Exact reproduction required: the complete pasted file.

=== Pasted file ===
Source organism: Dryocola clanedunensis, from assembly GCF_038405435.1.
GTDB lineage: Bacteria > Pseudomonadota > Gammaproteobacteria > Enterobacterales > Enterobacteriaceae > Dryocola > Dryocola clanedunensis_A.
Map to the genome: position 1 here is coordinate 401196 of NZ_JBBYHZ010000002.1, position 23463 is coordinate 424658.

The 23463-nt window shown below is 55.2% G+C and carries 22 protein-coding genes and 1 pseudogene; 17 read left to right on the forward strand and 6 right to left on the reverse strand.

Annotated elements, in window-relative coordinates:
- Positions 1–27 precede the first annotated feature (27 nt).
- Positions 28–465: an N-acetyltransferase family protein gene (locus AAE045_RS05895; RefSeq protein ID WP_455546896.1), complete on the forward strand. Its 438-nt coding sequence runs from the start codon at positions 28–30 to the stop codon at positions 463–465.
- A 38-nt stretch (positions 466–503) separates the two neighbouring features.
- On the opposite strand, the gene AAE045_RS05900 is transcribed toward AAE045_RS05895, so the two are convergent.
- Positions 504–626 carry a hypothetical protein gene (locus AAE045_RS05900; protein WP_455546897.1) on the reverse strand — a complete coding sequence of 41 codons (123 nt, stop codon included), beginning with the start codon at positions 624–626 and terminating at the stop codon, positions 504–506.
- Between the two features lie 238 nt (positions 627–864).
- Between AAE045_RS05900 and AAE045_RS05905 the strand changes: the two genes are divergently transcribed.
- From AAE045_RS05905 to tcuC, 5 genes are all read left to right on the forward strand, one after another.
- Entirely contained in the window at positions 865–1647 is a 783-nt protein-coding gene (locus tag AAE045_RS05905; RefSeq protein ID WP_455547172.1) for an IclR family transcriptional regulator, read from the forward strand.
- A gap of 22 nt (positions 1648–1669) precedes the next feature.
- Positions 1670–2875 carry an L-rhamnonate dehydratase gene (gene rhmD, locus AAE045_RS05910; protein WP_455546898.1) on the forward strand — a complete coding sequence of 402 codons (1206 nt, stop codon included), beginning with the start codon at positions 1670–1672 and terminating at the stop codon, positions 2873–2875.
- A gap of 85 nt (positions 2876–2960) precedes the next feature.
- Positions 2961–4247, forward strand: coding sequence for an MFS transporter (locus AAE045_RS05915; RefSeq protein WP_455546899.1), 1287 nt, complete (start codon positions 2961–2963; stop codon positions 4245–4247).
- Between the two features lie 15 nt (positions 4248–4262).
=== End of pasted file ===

Source organism: Dryocola clanedunensis, from assembly GCF_038405435.1.
GTDB lineage: Bacteria > Pseudomonadota > Gammaproteobacteria > Enterobacterales > Enterobacteriaceae > Dryocola > Dryocola clanedunensis_A.
Map to the genome: position 1 here is coordinate 401196 of NZ_JBBYHZ010000002.1, position 23463 is coordinate 424658.

The 23463-nt window shown below is 55.2% G+C and carries 22 protein-coding genes and 1 pseudogene; 17 read left to right on the forward strand and 6 right to left on the reverse strand.

Annotated elements, in window-relative coordinates:
- Positions 1–27 precede the first annotated feature (27 nt).
- Positions 28–465: an N-acetyltransferase family protein gene (locus AAE045_RS05895; RefSeq protein ID WP_455546896.1), complete on the forward strand. Its 438-nt coding sequence runs from the start codon at positions 28–30 to the stop codon at positions 463–465.
- A 38-nt stretch (positions 466–503) separates the two neighbouring features.
- On the opposite strand, the gene AAE045_RS05900 is transcribed toward AAE045_RS05895, so the two are convergent.
- Positions 504–626 carry a hypothetical protein gene (locus AAE045_RS05900; protein WP_455546897.1) on the reverse strand — a complete coding sequence of 41 codons (123 nt, stop codon included), beginning with the start codon at positions 624–626 and terminating at the stop codon, positions 504–506.
- Between the two features lie 238 nt (positions 627–864).
- Between AAE045_RS05900 and AAE045_RS05905 the strand changes: the two genes are divergently transcribed.
- From AAE045_RS05905 to tcuC, 5 genes are all read left to right on the forward strand, one after another.
- Entirely contained in the window at positions 865–1647 is a 783-nt protein-coding gene (locus tag AAE045_RS05905; RefSeq protein ID WP_455547172.1) for an IclR family transcriptional regulator, read from the forward strand.
- A gap of 22 nt (positions 1648–1669) precedes the next feature.
- Positions 1670–2875 carry an L-rhamnonate dehydratase gene (gene rhmD, locus AAE045_RS05910; protein WP_455546898.1) on the forward strand — a complete coding sequence of 402 codons (1206 nt, stop codon included), beginning with the start codon at positions 1670–1672 and terminating at the stop codon, positions 2873–2875.
- A gap of 85 nt (positions 2876–2960) precedes the next feature.
- Positions 2961–4247, forward strand: coding sequence for an MFS transporter (locus AAE045_RS05915; RefSeq protein WP_455546899.1), 1287 nt, complete (start codon positions 2961–2963; stop codon positions 4245–4247).
- Between the two features lie 15 nt (positions 4248–4262).